THE HALF DECENT FOOTBALL MAGAZINE

372 Duellists

by Paolo Condo 
(translated from Italian by Anthony Wright)
DeCoubertin Books, £12.99
Reviewed by Paul Kelly
From WSC 372, February 2018
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José Mourinho learned a valuable lesson from the 5-0 drubbing his Real Madrid team suffered at the Nou Camp in November 2010: the tightly cut, well-watered pitch was central to Barcelona’s bewildering pass-and-move football. So, for the return fixture in April the grass at the Santiago Bernabéu was long and dry, on Mourinho’s instructions.

That La Liga match, which ended 1-1, was the first of four Clásicos squeezed into an 18-day period in spring 2011 which are the subject of Paolo Condo’s book. Madrid triumphed in the Copa del Rey final, before Barça emerged victorious in the Champions League semi-final. Fractious and bad-blooded, the clashes lent themselves to psychological warfare between the coaches. At their conclusion Pep Guardiola was mentally exhausted, while Mourinho, suspended by UEFA, was criticised for playing so defensively at home.

Condo covered the four-act drama for La Gazzetta dello Sport. He paints a vivid picture of the rising tensions between the two camps, describing Mourinho’s use of provocative media conferences as “a crucial aspect of his management style”, and the man himself as “the most talented puppet master ever seen in the world of football”.

However, Mourinho’s “declaration of full-scale war” on the eve of the first leg of the Champions League semi-final in Madrid backfired. His listing of referees’ decisions that benefited Barça at key moments on big European nights, and his claim that Guardiola wouldn’t be happy unless the official made a mistake in his favour 24 hours later, provoked a furious response from his rival. At dinner that night Guardiola received a standing ovation from his galvanised players, who won the first leg 2-0.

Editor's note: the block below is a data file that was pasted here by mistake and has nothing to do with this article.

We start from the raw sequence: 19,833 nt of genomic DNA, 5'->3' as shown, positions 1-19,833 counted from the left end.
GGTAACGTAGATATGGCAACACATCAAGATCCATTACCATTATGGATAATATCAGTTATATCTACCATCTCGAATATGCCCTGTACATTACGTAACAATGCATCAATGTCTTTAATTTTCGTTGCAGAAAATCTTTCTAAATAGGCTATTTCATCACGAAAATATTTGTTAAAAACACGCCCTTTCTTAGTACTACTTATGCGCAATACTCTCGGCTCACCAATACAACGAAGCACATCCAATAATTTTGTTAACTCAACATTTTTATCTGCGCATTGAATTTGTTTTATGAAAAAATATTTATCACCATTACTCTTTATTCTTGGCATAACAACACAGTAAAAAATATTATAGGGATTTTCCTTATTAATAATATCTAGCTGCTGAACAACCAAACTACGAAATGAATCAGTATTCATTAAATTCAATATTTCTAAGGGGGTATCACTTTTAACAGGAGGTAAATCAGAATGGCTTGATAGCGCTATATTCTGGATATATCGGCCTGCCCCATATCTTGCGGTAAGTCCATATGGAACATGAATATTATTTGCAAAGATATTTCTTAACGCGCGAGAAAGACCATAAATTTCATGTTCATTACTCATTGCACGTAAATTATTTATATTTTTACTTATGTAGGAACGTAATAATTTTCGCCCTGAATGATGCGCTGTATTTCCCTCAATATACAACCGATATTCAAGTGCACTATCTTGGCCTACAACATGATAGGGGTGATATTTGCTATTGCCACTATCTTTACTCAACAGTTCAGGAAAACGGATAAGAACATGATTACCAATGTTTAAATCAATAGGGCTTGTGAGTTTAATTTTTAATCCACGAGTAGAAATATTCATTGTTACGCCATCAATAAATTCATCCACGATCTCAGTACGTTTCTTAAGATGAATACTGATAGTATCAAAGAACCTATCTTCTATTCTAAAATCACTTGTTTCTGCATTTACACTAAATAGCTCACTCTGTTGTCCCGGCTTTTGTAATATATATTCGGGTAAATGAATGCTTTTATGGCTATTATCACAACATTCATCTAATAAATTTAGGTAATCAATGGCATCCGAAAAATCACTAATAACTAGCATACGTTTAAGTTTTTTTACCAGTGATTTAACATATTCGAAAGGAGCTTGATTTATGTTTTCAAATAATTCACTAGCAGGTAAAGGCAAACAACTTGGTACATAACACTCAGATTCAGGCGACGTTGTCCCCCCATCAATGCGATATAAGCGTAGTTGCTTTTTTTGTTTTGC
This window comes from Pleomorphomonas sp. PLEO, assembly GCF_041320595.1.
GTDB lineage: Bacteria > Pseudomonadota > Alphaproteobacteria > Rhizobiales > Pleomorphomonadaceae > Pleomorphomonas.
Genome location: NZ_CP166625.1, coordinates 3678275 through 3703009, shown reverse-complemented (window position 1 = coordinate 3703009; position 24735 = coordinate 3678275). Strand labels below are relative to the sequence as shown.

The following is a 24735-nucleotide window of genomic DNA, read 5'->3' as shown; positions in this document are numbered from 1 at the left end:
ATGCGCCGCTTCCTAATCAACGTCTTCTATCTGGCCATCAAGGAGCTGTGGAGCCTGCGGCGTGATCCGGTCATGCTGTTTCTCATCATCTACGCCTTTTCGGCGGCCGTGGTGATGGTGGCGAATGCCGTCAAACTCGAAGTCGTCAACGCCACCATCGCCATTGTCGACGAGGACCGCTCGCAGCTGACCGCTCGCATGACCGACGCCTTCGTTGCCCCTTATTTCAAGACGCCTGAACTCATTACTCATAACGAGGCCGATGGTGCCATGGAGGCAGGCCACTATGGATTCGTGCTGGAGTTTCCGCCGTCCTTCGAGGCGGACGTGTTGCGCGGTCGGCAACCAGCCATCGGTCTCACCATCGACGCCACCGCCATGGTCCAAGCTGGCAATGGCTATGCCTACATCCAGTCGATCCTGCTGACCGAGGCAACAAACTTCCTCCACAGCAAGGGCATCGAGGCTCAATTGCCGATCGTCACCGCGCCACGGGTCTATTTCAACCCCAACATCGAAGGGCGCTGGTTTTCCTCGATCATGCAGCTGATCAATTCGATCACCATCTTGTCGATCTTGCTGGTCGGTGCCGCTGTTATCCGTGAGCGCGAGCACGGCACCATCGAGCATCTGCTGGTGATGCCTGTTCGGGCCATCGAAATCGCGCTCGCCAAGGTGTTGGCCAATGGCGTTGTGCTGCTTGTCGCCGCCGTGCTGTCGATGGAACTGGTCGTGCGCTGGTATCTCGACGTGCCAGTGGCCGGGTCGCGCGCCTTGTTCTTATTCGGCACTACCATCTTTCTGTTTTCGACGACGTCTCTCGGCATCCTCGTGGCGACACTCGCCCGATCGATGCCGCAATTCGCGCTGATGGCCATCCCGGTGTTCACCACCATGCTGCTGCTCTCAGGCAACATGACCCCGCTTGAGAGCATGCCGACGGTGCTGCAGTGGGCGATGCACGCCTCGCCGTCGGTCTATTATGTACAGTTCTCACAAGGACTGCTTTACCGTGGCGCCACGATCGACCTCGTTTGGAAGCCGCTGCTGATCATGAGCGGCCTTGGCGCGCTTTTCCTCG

Guardiola is portrayed as an intense, details-driven planner who some days devoted more than ten hours to video analysis. His nurturing of Lionel Messi is well described, particularly his willingness to let Messi represent Argentina at the 2008 Olympics despite a ruling by the Council of Arbitration for Sport that the club were entitled to his services.

The most astonishing claim is that Mourinho urged his team (2-0 down from the first leg) to play for a 0-0 draw in the return. This would allow blame for Real’s exit to rest on the referee’s expulsion of Pepe six days earlier. The contention is attributed to Diego Torres of El País (a critic of Mourinho), but Condo provides no corroboration of it.

The narrative is compelling. Success in the Copa del Rey enabled Mourinho to recommend that Zinedine Zidane should replace Jorge Valdano as Madrid’s general director. Cristiano Ronaldo’s punishment for questioning Mourinho’s approach was exclusion from their next fixture against Real Zaragoza, prompting him to destroy his locker in frustration.

However, given the book’s sub-title, more detailed analysis of the 2010 Champions League quarter-final tie, in which Mourinho’s Inter eliminated Guardiola’s Barcelona, would have been a fitting prequel. Likewise, when Mourinho cites “the scandal of Stamford Bridge” (the second leg of the 2009 semi-final against Barça when the referee denied Chelsea two clear penalties), early clarification that Mourinho was not in charge of Chelsea at that time would be helpful.

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